“With no turning point in Iraq in sight, he said, no accomplishment that might help the President’s approval rating in an election year, Bush’s advisers decided that Afghanistan needed to be turned into a success story. If Osama bin Laden could not be caught, at least there should be an Afghan presidential election that could be publicised as a major step forward in the war against terrorism. For that to happen, more money was needed, reconstruction had to be accelerated, and the creation of new Afghan security forces speeded up.”

Last year the White House sought and obtained an additional $1.2 billion in aid for Afghanistan—more than doubling the figure it had pledged earlier. President Bush is expected shortly to ask for an extra $1 billion in his 2005 budget request. After confining the ISAF largely to Kabul for more than two years, Washington is now pressing its European allies to commit more troops to Afghanistan and to expand their activities.

It is no accident that Afghanistan featured prominently in Bush’s recent State of the Union speech. After boasting about the upcoming elections, the flourishing business activity and improving health care and education, he declared: “With the help from the new Afghan army, our coalition is leading aggressive raids against the surviving members of the Taliban and Al Qaeda. The men and women of Afghanistan are building a nation that is free and proud and fighting terror—and America is honoured to be their friend.”

It is also no coincidence that, as well as insisting that the Afghan poll proceed on time, Washington is also preparing a new military offensive aimed at capturing Osama bin Laden. According to the Chicago Tribune this week, the Pentagon has issued orders to prepare equipment and supplies for “a spring offensive”. Citing a senior defence official, Associated Press reported that Pentagon officials had determined a couple of months ago that it was important to capture bin Laden, “more for the symbolism than for his military value.”

All stops, it appears, are being pulled out in Afghanistan to reelect Bush. The reality, however, is far different and underscores the fact that Bush’s fatuous statements have nothing to do with the well-being of the Afghan people.

The “new Afghan army” is more show than substance. According to the BAAG review cited above, the Afghan Defence Ministry recently announced that about 3,000 soldiers from the Afghan National Army (ANA) being trained by US and European instructors have deserted after completing training. Armed Afghan militia who have been fighting alongside US forces have suffered far higher casualty rates—around 10 percent have been killed—compared to coalition troops. The ANA soldiers clearly fear they will be used as expendable cannon fodder as well as being targetted by the armed anti-government forces.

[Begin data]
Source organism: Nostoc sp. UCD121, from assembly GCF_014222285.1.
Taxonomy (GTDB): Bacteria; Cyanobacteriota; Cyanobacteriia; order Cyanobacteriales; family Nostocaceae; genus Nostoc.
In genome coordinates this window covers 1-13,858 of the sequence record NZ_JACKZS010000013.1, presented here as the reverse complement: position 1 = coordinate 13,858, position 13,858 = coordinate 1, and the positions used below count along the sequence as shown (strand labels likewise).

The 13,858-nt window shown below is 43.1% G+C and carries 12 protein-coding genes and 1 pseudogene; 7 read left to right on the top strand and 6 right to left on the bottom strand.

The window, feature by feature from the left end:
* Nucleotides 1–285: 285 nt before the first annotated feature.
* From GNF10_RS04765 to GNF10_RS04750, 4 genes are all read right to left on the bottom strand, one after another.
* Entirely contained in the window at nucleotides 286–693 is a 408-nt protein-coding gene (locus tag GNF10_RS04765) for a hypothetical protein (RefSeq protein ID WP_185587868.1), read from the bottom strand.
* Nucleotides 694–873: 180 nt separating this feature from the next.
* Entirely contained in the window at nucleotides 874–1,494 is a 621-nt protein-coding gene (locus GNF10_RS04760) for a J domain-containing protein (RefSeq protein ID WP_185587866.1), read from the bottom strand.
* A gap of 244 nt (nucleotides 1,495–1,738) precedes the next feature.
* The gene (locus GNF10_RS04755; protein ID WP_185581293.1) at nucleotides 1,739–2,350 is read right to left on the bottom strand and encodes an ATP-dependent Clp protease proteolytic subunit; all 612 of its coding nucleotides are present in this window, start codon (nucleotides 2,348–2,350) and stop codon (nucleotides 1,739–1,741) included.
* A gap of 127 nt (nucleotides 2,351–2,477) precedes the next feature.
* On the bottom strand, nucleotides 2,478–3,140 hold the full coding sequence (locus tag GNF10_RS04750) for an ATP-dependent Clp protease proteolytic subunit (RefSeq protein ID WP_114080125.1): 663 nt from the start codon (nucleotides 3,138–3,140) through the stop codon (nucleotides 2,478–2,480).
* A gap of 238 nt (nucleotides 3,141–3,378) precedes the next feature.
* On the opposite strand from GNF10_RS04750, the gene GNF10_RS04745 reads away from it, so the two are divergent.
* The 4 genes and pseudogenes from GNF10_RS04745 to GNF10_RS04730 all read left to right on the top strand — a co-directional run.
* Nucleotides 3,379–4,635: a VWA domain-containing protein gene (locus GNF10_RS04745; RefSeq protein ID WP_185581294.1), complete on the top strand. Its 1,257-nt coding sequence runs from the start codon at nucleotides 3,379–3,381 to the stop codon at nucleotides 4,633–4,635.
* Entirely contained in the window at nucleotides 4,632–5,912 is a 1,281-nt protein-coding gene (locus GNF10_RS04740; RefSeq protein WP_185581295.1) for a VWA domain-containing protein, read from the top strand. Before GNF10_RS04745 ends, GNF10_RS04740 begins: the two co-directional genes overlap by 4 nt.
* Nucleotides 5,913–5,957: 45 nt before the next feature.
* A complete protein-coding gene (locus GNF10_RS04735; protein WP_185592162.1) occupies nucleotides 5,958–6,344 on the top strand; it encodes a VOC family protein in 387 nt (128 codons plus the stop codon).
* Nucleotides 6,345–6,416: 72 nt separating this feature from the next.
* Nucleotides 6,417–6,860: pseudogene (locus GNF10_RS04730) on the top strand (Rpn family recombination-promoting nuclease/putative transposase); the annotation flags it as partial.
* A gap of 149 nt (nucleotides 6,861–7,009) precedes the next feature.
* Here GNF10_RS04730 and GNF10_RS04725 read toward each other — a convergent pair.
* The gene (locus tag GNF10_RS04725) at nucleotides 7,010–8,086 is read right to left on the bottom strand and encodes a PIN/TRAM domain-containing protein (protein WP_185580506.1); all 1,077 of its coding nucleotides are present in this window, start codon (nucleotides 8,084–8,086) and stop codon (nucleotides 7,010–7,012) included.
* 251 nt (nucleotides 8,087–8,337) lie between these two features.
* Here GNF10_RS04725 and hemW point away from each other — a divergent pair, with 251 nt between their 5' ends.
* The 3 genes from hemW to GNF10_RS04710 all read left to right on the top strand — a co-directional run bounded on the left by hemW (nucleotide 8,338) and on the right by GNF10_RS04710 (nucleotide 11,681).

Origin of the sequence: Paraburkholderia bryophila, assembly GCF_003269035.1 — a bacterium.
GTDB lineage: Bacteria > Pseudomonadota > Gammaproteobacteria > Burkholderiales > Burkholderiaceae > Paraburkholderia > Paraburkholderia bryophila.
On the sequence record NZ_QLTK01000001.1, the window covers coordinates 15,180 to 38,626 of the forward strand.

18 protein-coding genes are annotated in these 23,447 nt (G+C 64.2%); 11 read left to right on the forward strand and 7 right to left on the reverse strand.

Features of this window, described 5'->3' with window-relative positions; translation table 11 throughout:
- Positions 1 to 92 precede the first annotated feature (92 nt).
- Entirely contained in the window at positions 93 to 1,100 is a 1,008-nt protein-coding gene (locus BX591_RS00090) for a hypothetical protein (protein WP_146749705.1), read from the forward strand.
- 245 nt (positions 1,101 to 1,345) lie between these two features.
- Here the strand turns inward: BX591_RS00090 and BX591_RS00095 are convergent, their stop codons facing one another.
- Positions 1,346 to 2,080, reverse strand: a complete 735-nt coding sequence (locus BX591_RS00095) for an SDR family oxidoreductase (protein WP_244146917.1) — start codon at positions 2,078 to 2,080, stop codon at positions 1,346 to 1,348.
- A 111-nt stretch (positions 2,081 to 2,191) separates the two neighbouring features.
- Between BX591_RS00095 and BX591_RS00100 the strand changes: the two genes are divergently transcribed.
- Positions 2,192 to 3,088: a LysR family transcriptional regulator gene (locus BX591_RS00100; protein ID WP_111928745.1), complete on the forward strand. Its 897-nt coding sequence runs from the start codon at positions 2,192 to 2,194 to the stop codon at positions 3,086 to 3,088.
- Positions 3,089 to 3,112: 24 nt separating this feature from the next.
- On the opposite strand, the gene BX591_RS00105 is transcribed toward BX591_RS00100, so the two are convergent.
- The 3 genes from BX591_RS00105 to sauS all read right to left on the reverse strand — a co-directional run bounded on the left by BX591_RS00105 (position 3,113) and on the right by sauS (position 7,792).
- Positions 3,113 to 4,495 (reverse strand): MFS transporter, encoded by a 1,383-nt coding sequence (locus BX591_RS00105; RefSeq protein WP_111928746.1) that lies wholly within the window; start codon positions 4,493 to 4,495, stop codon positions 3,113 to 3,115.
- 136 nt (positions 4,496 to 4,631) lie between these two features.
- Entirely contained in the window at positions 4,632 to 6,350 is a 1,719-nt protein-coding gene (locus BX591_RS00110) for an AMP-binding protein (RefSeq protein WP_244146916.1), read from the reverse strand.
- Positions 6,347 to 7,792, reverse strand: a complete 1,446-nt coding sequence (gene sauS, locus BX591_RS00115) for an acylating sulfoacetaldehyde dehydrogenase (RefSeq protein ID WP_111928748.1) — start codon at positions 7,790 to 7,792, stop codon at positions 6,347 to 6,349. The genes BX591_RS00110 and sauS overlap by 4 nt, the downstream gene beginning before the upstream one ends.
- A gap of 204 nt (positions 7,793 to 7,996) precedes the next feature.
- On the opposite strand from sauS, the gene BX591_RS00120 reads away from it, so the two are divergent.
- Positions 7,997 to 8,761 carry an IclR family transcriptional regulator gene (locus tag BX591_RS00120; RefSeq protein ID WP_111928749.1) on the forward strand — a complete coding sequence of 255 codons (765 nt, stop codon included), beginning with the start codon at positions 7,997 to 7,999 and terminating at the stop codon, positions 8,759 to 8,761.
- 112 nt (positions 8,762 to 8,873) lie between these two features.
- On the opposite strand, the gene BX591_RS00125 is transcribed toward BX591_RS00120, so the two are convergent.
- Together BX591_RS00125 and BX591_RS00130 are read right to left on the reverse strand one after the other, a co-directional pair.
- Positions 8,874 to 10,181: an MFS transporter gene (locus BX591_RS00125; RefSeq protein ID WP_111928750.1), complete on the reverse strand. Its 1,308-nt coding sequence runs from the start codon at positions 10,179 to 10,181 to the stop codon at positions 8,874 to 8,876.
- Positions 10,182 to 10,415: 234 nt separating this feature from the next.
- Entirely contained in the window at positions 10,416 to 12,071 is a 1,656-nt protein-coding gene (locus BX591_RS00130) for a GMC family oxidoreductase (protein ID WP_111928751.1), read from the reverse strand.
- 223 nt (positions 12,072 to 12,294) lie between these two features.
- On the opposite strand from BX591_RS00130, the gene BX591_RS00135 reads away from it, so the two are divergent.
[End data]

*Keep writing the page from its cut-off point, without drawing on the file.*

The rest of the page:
Outside Kabul, most of the country is under the control of a patchwork of rival warlords, tribal chiefs and militia commanders who coexist with US military forces and with the US-backed puppet regime headed by President Hamid Karzai. Many are notorious for the brutal and anti-democratic methods used to rule their fiefdoms. Attempts by the US military to strengthen Kabul’s writ by sending small Provincial Reconstruction Teams of between 60 and 100 personnel to key regional centres have quickly proven inadequate.

Much of the foreign aid that was pledged to Afghanistan has been slow in coming. American academic Barnett Rubin estimated that only $110 million worth of reconstruction projects had been completed in the country as of November 2003, out of a total UN aid disbursement of $2.9 billion from December 2001. Governor Pashtun of Kandahar told journalist Ahmed Rashid: “We are trapped in a vicious cycle. If there is no money for reconstruction there can be no peace, and without peace and a stable law-and-order situation, there can be no reconstruction.”

Washington’s disinterest in the country’s deep-seating social problems, along with the impact of US military operations, is continuing to fuel opposition. At present, this finds its most obvious expression in support for right-wing Islamist forces and ongoing armed attacks on the US military and its allies. For all of the Bush administration’s efforts to paint a rosy picture in Afghanistan, nothing can hide the fact that the US is engaged in the neo-colonial occupation of the country in pursuit of its own strategic and economic aims.